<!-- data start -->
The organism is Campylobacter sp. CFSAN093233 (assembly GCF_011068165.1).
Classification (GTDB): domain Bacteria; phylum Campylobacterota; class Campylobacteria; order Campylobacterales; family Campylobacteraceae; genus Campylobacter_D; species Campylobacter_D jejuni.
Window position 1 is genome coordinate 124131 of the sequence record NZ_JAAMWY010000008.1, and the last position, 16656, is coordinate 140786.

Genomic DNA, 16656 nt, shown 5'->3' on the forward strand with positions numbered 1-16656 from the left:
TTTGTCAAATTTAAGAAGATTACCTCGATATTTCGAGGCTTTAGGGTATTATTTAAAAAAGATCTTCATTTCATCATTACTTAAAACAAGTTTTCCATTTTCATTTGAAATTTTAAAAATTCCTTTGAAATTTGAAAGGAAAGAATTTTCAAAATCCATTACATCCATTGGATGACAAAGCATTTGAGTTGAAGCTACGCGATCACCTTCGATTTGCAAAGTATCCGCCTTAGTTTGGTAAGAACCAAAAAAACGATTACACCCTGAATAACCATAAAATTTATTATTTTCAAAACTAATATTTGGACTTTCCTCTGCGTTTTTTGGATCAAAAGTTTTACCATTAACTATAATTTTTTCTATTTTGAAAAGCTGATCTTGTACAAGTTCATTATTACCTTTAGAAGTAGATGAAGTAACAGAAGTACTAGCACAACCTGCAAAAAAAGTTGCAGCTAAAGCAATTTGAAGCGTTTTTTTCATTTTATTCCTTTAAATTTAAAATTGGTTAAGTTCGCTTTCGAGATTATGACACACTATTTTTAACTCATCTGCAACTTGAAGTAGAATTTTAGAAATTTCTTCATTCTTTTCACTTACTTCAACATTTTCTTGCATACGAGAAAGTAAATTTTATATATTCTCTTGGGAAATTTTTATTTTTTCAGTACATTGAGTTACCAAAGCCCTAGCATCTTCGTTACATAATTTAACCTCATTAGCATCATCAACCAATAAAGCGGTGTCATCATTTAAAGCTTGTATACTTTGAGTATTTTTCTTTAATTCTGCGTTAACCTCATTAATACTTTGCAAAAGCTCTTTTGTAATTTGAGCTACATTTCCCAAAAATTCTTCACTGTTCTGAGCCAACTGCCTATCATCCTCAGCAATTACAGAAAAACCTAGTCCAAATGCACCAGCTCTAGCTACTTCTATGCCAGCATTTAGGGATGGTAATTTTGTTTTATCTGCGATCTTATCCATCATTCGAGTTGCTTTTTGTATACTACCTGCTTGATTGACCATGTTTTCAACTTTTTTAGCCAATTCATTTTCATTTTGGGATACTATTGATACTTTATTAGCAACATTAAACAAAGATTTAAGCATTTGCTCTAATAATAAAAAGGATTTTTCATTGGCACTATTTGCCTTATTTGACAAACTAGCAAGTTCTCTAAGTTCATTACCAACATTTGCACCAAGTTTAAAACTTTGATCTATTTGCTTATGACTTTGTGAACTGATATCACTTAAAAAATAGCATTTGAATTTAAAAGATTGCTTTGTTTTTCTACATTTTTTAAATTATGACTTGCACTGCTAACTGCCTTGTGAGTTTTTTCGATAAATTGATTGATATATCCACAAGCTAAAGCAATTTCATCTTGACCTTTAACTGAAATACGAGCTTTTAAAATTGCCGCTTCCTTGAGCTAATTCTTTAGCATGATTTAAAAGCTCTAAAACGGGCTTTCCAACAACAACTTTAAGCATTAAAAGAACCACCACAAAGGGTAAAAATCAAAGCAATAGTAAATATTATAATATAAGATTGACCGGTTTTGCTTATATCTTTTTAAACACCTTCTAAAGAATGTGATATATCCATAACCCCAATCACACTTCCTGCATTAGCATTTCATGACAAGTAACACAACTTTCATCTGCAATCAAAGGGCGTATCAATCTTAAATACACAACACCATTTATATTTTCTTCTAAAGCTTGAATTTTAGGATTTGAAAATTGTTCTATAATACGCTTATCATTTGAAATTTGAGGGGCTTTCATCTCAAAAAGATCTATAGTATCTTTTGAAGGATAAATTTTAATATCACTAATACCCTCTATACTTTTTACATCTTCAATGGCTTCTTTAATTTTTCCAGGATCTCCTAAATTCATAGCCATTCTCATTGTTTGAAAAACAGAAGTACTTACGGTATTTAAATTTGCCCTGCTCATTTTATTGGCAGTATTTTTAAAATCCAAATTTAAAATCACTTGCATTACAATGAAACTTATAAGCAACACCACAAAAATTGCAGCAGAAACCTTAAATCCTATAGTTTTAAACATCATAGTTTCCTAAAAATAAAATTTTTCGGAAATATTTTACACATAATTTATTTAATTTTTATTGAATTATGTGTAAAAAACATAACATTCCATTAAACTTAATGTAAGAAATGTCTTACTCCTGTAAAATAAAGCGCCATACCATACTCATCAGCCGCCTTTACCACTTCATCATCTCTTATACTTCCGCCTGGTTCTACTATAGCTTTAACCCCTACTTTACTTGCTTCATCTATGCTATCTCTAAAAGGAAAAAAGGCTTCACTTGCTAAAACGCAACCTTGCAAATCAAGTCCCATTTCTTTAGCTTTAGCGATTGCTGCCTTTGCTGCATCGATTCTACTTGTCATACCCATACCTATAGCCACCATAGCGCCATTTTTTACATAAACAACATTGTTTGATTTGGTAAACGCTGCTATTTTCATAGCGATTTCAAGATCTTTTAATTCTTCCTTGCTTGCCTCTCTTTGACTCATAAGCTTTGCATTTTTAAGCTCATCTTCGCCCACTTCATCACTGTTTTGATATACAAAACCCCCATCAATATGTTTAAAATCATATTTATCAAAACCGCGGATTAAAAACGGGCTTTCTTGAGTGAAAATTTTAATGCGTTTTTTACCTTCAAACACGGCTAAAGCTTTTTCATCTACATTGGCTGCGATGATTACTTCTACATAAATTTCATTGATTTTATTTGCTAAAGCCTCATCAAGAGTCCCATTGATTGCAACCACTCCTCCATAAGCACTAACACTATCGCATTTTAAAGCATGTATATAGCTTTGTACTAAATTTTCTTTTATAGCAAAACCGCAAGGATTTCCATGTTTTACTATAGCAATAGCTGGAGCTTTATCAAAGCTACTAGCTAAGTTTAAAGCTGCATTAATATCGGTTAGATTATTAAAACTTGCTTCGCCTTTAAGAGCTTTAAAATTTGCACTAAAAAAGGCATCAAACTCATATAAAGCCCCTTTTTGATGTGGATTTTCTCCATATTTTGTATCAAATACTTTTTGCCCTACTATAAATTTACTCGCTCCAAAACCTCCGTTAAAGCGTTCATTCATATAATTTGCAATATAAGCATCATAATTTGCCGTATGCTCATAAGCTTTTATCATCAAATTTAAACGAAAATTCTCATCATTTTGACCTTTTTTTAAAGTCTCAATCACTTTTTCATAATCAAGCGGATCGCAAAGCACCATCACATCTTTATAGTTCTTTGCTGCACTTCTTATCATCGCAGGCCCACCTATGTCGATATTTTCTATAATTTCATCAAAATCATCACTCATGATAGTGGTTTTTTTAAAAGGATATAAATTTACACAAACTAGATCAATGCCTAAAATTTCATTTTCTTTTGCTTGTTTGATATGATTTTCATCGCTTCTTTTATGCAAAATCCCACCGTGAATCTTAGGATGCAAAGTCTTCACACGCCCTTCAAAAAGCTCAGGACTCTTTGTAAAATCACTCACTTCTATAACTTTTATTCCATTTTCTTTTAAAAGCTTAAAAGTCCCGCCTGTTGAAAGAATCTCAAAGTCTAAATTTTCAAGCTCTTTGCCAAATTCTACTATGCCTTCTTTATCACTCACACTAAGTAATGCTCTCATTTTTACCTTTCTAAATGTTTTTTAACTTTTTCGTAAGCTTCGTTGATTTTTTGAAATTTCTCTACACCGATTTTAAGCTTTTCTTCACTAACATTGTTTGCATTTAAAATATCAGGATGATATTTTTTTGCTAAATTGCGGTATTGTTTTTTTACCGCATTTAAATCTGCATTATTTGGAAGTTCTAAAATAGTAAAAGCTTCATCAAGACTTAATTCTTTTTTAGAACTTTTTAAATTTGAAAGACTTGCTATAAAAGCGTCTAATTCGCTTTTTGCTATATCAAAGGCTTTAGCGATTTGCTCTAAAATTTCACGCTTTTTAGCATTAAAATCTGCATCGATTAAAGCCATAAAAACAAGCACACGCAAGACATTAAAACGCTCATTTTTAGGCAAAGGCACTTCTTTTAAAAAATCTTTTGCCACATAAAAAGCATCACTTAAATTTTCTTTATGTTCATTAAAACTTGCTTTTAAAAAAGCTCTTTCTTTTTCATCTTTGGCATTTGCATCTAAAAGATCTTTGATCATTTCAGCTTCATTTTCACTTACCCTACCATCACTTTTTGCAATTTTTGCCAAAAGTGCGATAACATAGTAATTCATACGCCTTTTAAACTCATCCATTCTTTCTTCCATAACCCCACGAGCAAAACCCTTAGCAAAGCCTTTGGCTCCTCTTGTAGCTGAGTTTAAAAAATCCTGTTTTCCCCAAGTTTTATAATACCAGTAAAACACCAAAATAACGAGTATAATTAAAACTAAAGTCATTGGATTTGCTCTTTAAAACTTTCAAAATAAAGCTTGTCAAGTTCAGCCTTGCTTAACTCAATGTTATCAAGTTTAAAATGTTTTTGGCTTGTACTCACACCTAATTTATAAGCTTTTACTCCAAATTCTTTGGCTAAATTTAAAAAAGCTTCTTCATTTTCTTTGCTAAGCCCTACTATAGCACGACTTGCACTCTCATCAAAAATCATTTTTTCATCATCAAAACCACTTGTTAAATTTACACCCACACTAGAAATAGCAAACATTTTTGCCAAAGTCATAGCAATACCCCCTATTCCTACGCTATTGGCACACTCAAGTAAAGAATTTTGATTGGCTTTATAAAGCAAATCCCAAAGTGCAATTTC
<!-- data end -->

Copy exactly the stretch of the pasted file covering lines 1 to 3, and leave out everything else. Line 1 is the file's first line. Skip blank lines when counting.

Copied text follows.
The organism is Campylobacter sp. CFSAN093233 (assembly GCF_011068165.1).
Classification (GTDB): domain Bacteria; phylum Campylobacterota; class Campylobacteria; order Campylobacterales; family Campylobacteraceae; genus Campylobacter_D; species Campylobacter_D jejuni.
Window position 1 is genome coordinate 124131 of the sequence record NZ_JAAMWY010000008.1, and the last position, 16656, is coordinate 140786.